David Frost, producer; Keith O. Johnson, engineer and mastering engineer.
My recent entry on the Morton Feldman musical work inspired by Houston’s Rothko Chapel noted that Rothko’s huge canvasses displayed there had also inspired Peter Gabriel’s song “Fourteen Paintings.” Four different Mark Rothko paintings that span the years 1949 to 1959 more recently inspired American composer Adam Schoenberg (b.1980) to write Finding Rothko, an orchestral work in four movements identified by the colors Orange, Yellow, Red, and Wine. Finding Rothko is concise, tonal, melodic, and accessible, with brilliant orchestration.
The obvious parallel is to Arthur Bliss’ A Colour Symphony of 1922 (which perhaps was an un-acknowledged inspiration). A Colour Symphony‘s movements are also named after colors; in Bliss’ case, the heraldic colors Purple, Red, Blue, and Green.
More ponderings and generous sound samples after the jump.
Adam Schoenberg, whose style as far as I tell has almost no overlap with Arnold Schoenberg’s Second Viennese School music (but perhaps there is some commonality with Arnold’s early work Gurrelieder) first encountered Rothko paintings while a doctoral candidate at the Juilliard School. I gather that Adam’s work’s title Finding Rothko refers both to Schoenberg’s process of choosing four paintings from Rothko’s entire catalog and to the “detective work” of locating and arranging a private viewing of the painting that inspired the final movement “Wine.”
Here’s the painting that inspired the first movement, “Orange.” But please keep in mind that the original canvas measures 81 1/2 by 66 inches, roughly six feet ten inches high and five feet six inches wide. So, in real life and in a gallery setting, the impact would be far greater than a 400-pixel high reproduction might suggest.
Untitled (1949) (Violet, Black, Orange, Yellow on White and Red).
Solomon R. Guggenheim Museum, New York. Gift, Elaine and Werner Dannheisser and The Dannheisser Foundation, 1978.
© 1998 Kate Rothko Prizel and Christopher Rothko/Artists Rights Society (ARS), New York.
Adam Schoenberg’s Finding Rothko is in four movements played without pauses; it has a running time of just about 15 minutes. In order to set off the movements, Schoenberg wrote a brief motto or theme to represent Rothko himself. The “Rothko Theme” appears at the opening of the work, and then in some subtly changed form before each new movement, and (at least in spirit) returns at the end of the work.
I think that the most distinctive feature of Finding Rothko is that it exhibits what I call “Prairie Protestant Hymnody,” which is a term I made up (after all, isn’t music criticism just the art of making things up?). Be that as it may, I am sure that you will recognize Prairie Protestant Hymnody when you hear it—the first half minute of the first movement (“Orange”) of Finding Rothko is as good an example as any. By Prairie Protestant Hymnody I mean a certain style of high, wide chords in a yearning, searching, or questing melodic progression—the kind of writing and orchestration heard in Roy Harris’ Third Symphony as well as many works by Howard Hanson and Aaron Copland and even from time to time Samuel Barber.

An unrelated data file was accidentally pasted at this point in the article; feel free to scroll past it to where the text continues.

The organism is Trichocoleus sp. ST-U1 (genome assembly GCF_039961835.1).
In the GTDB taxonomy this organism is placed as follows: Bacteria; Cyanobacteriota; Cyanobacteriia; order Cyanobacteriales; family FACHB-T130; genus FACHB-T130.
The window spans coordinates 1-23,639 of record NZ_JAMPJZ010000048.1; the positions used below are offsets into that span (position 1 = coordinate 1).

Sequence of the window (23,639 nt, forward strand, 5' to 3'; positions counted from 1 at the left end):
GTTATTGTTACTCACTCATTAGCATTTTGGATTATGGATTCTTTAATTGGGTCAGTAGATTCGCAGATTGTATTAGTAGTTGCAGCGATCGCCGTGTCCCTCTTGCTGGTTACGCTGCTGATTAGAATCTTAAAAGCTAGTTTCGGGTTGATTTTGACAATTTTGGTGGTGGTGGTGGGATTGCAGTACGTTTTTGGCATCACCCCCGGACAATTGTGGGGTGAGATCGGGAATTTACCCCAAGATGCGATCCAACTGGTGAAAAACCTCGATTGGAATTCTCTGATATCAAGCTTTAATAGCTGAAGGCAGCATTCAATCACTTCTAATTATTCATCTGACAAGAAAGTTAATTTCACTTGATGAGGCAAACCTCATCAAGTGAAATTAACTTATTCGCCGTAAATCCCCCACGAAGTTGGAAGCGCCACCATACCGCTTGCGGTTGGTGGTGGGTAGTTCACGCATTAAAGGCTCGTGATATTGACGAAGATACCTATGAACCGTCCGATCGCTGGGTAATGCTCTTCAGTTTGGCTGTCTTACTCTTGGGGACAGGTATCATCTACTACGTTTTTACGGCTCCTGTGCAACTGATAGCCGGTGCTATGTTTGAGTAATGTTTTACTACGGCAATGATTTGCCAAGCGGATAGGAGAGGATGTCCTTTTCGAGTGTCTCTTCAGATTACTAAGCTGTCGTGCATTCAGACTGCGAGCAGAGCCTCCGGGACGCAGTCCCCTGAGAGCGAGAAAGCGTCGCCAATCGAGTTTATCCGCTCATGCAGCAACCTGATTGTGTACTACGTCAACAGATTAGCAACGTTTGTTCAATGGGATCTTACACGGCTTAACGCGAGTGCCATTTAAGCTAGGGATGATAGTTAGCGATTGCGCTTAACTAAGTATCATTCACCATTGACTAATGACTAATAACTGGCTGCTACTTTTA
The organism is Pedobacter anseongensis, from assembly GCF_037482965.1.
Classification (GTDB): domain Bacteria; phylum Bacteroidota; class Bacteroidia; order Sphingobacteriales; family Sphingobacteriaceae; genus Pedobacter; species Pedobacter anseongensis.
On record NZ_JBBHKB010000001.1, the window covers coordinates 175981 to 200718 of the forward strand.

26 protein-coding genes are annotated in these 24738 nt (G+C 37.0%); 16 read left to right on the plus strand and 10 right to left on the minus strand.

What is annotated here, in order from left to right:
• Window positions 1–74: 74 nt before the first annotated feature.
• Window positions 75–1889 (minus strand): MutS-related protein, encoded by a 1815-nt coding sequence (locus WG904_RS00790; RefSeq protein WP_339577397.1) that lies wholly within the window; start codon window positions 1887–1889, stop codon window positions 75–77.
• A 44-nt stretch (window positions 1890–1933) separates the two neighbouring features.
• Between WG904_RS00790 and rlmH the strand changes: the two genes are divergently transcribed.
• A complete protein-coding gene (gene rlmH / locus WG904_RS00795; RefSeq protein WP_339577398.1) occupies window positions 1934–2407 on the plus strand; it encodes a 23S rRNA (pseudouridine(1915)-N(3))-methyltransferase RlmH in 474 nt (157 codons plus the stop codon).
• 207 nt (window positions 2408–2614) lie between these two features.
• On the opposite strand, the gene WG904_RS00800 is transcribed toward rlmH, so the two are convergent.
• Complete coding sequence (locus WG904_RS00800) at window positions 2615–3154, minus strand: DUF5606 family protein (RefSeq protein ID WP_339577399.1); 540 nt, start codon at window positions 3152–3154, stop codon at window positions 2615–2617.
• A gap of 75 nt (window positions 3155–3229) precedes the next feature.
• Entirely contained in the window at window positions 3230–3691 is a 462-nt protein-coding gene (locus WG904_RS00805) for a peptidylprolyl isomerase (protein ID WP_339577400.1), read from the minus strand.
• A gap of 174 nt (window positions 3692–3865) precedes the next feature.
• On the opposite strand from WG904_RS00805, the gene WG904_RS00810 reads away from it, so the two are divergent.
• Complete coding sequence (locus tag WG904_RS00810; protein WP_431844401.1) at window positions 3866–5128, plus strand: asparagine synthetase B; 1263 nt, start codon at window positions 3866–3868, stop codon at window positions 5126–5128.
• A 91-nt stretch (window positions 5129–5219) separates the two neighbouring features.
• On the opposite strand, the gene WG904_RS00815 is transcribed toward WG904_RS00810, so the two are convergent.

Finding Rothko was a student work, at least in the senses that Adam Schoenberg was enrolled in a program at Juilliard during the time he wrote it; and, more to the point, he was studying under John Corigliano. In the liner notes, Schoenberg recalls:
For four consecutive days, I spent hours in his studio while he asked me endless questions.
We went over each measure linearly and vertically, and what I learned was immeasurable.
The works on this recording are arranged chronologically, and while I am concentrating on the earliest work because of its association with Mark Rothko, the later works are more substantial and compositionally diverse. That said, there is throughout a sense that Adam Schoenberg is writing in a “Los Angeles School” idiom that usually has a pinkie toe (if not one or two footsies) in film music.
There are echoes or borrowings from Respighi (not that Respighi ever lived in Los Angeles) and Castelnuovo-Tedesco and of course, John Williams. (And at least to me, the far less well-known composers Russ Garcia and Magne Amdahl.) Adam Schoenberg is a deft, brilliant, and innovative orchestrator with an ear for lovely sonorities and lovely melodies. To that extent, the resemblances are very strong to the above-mentioned composers.
On this all-premières recording, the orchestral playing is first-rate, and the recorded sound excellent. (This recording is available on the streaming service Tidal; but, once again, they seem to have scumbled the track order, interleaving different movements from different works quite randomly.)
Highly recommended for those in search of something that is contemporary, but not needlessly confrontational. Here are the Finding Rothko sound samples:
1. Adam Schoenberg: Finding Rothko, mvmt 1 “Orange”
2. Adam Schoenberg: Finding Rothko; mvmt 2 “Yellow”
3. Adam Schoenberg: Finding Rothko; mvmt 3 “Red”
4. Adam Schoenberg: Finding Rothko; mvmt 4 “Wine” (conclusion)
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